Government 'suspicious of Muslims'
A Government tendency to view growing numbers of Muslim organisations and individuals with suspicion and a failure to develop a friendship with the three-million strong community in Britain has led to a very real lack of trust, a former Conservative party chairman has said.
Baroness Warsi, who quit her role in Government last August over its response to the then-crisis in Gaza, which she deemed "morally indefensible", has criticised what she called a policy of non-engagement with the Muslim community.
The former Foreign Office minister and first Muslim member of the Cabinet, writing in the Observer , revealed her feelings on the controversial letter sent to mosques across England earlier this month urging Muslim leaders to do more to root out extremism and prevent young people becoming radicalised in the wake of the Paris terror attacks.
The letter was condemned as "patronising and factually incorrect" by some Muslims, with many saying it gave the idea th at Muslims and Islam are inherently apart from British society.
While largely supportive of the intentions behind the letter from Communities Secretary Eric Pickles, whom she describes as a friend, Lady Warsi said the storm of criticism it provoked from some sections of the Muslim community was unsurprising.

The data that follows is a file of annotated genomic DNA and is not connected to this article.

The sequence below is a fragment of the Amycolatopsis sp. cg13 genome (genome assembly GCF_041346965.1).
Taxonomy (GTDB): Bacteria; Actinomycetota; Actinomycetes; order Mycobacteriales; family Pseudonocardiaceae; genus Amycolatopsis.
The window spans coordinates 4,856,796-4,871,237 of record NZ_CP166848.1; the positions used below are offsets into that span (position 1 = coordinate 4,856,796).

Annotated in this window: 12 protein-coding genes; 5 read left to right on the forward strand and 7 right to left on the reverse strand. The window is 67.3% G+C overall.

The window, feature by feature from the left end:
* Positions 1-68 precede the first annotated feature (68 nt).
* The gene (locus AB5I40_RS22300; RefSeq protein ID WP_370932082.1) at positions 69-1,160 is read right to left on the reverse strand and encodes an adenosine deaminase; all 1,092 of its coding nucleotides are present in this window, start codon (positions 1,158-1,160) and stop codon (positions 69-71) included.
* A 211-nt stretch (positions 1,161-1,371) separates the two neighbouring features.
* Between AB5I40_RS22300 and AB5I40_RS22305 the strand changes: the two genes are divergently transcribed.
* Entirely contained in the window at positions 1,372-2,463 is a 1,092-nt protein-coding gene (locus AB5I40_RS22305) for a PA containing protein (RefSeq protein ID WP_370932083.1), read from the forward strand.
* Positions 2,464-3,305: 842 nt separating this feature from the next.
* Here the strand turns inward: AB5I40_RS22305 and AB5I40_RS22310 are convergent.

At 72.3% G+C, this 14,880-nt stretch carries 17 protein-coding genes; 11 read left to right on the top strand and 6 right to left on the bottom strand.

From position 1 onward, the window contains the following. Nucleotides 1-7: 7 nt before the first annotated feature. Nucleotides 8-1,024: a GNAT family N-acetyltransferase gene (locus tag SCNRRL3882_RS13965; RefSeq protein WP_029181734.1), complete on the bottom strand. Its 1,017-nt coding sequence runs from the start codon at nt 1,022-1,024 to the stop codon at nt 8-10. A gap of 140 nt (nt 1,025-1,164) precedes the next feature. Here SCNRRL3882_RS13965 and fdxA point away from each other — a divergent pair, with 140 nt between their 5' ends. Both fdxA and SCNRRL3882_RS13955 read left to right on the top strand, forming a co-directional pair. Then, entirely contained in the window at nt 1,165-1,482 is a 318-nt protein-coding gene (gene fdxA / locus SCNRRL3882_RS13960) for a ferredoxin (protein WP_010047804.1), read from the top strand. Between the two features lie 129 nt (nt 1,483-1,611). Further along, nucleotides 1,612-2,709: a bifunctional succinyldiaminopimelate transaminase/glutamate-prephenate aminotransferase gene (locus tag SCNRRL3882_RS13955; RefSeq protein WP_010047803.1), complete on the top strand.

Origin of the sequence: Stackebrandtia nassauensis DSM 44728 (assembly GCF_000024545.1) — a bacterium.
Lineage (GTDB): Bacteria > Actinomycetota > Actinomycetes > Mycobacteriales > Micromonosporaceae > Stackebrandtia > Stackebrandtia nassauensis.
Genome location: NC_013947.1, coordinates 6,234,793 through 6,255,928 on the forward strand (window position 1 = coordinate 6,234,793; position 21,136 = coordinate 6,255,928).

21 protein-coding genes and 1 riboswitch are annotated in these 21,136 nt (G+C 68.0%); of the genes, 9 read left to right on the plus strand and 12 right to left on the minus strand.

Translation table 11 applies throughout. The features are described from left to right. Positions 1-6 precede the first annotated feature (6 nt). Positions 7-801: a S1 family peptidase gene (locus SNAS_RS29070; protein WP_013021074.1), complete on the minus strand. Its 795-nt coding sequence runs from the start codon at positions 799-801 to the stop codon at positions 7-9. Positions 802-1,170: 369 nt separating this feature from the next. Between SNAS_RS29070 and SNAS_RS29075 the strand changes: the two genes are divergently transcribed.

She said there had been almost six years of non-engagement, both by the previous Labour Government and now the coalition.
"The reaction to the Pickles letter underlines what I consistently argued for in government - that it was important for us to engage with a broad range of groups and individuals who purported to speak for the British Muslim community, while accepting that, inevitably, some didn't do it very well," said Lady Warsi.
She said there had been a failure to tackle anti-Muslim sentiment, and described the current climate within the Muslim community as one of concern, worry and fear.
"So it's no surprise there is a trust deficit, a questioning of motive to a letter sent with the best of intentions. For too many, the hand of friendship felt like an admonitory finger that was once again pointing at Britain's Muslims," she said.
Lady Warsi also said it was sad that her calls for a meeting, similar to the annual one the Prime Minister has with the Jewish Leadership Council, with members of other major faith communities had not been answered.